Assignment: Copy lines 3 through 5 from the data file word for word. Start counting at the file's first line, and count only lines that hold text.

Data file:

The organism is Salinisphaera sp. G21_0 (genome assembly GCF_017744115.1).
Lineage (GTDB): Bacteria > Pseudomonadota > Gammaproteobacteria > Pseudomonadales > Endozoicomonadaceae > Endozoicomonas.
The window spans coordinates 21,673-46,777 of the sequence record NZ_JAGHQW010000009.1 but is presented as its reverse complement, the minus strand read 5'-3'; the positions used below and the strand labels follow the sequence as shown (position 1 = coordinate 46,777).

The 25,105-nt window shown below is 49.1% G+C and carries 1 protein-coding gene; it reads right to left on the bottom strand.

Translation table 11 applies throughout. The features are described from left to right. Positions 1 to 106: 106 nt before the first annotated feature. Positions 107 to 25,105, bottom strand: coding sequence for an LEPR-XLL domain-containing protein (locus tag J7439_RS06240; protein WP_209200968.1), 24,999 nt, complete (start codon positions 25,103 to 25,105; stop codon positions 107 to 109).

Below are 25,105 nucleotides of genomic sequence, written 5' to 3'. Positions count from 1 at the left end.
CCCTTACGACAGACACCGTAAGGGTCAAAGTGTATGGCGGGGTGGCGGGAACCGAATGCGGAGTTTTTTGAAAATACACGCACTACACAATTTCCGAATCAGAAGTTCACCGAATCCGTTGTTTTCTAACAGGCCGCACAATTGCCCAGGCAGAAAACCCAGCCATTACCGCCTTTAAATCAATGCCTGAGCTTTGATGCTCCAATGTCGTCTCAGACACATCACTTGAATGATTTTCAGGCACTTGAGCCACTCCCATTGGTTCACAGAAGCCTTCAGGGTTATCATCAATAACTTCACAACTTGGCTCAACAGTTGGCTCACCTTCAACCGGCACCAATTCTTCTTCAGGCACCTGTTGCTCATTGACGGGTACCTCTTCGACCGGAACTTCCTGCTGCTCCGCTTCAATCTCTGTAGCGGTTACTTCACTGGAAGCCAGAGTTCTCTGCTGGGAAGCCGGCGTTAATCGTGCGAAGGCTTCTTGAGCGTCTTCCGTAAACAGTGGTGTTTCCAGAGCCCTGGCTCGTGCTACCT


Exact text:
The window spans coordinates 21,673-46,777 of the sequence record NZ_JAGHQW010000009.1 but is presented as its reverse complement, the minus strand read 5'-3'; the positions used below and the strand labels follow the sequence as shown (position 1 = coordinate 46,777).

The 25,105-nt window shown below is 49.1% G+C and carries 1 protein-coding gene; it reads right to left on the bottom strand.

Translation table 11 applies throughout. The features are described from left to right. Positions 1 to 106: 106 nt before the first annotated feature. Positions 107 to 25,105, bottom strand: coding sequence for an LEPR-XLL domain-containing protein (locus tag J7439_RS06240; protein WP_209200968.1), 24,999 nt, complete (start codon positions 25,103 to 25,105; stop codon positions 107 to 109).